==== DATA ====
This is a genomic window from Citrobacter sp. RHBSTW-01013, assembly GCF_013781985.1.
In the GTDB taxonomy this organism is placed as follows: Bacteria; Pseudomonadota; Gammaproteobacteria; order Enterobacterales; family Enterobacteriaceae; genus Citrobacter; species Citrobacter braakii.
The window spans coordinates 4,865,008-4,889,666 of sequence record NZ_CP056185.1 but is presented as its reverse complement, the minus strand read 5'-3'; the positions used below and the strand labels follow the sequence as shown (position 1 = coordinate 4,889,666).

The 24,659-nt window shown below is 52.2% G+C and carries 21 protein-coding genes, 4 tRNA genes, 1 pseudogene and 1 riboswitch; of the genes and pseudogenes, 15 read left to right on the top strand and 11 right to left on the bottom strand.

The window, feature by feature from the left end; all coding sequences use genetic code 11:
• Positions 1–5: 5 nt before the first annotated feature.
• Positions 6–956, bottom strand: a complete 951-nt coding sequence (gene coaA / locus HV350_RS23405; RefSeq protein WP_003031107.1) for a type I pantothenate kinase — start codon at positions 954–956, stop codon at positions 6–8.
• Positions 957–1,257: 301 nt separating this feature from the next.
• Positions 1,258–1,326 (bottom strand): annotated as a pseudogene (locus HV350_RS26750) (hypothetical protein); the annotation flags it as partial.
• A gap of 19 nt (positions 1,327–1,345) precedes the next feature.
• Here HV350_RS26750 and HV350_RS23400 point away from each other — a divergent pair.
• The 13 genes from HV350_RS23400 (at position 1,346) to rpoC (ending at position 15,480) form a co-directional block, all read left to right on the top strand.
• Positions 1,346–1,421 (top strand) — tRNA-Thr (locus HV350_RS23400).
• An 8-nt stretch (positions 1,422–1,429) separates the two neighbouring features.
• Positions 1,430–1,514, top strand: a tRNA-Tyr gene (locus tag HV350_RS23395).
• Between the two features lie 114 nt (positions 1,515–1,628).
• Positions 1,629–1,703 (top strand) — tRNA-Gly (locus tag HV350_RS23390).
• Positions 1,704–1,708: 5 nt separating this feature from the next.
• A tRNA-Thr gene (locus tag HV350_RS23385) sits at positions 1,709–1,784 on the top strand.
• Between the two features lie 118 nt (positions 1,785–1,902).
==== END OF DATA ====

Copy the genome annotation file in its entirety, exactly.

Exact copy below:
This is a genomic window from Citrobacter sp. RHBSTW-01013, assembly GCF_013781985.1.
In the GTDB taxonomy this organism is placed as follows: Bacteria; Pseudomonadota; Gammaproteobacteria; order Enterobacterales; family Enterobacteriaceae; genus Citrobacter; species Citrobacter braakii.
The window spans coordinates 4,865,008-4,889,666 of sequence record NZ_CP056185.1 but is presented as its reverse complement, the minus strand read 5'-3'; the positions used below and the strand labels follow the sequence as shown (position 1 = coordinate 4,889,666).

The 24,659-nt window shown below is 52.2% G+C and carries 21 protein-coding genes, 4 tRNA genes, 1 pseudogene and 1 riboswitch; of the genes and pseudogenes, 15 read left to right on the top strand and 11 right to left on the bottom strand.

The window, feature by feature from the left end; all coding sequences use genetic code 11:
• Positions 1–5: 5 nt before the first annotated feature.
• Positions 6–956, bottom strand: a complete 951-nt coding sequence (gene coaA / locus HV350_RS23405; RefSeq protein WP_003031107.1) for a type I pantothenate kinase — start codon at positions 954–956, stop codon at positions 6–8.
• Positions 957–1,257: 301 nt separating this feature from the next.
• Positions 1,258–1,326 (bottom strand): annotated as a pseudogene (locus HV350_RS26750) (hypothetical protein); the annotation flags it as partial.
• A gap of 19 nt (positions 1,327–1,345) precedes the next feature.
• Here HV350_RS26750 and HV350_RS23400 point away from each other — a divergent pair.
• The 13 genes from HV350_RS23400 (at position 1,346) to rpoC (ending at position 15,480) form a co-directional block, all read left to right on the top strand.
• Positions 1,346–1,421 (top strand) — tRNA-Thr (locus HV350_RS23400).
• An 8-nt stretch (positions 1,422–1,429) separates the two neighbouring features.
• Positions 1,430–1,514, top strand: a tRNA-Tyr gene (locus tag HV350_RS23395).
• Between the two features lie 114 nt (positions 1,515–1,628).
• Positions 1,629–1,703 (top strand) — tRNA-Gly (locus tag HV350_RS23390).
• Positions 1,704–1,708: 5 nt separating this feature from the next.
• A tRNA-Thr gene (locus tag HV350_RS23385) sits at positions 1,709–1,784 on the top strand.
• Between the two features lie 118 nt (positions 1,785–1,902).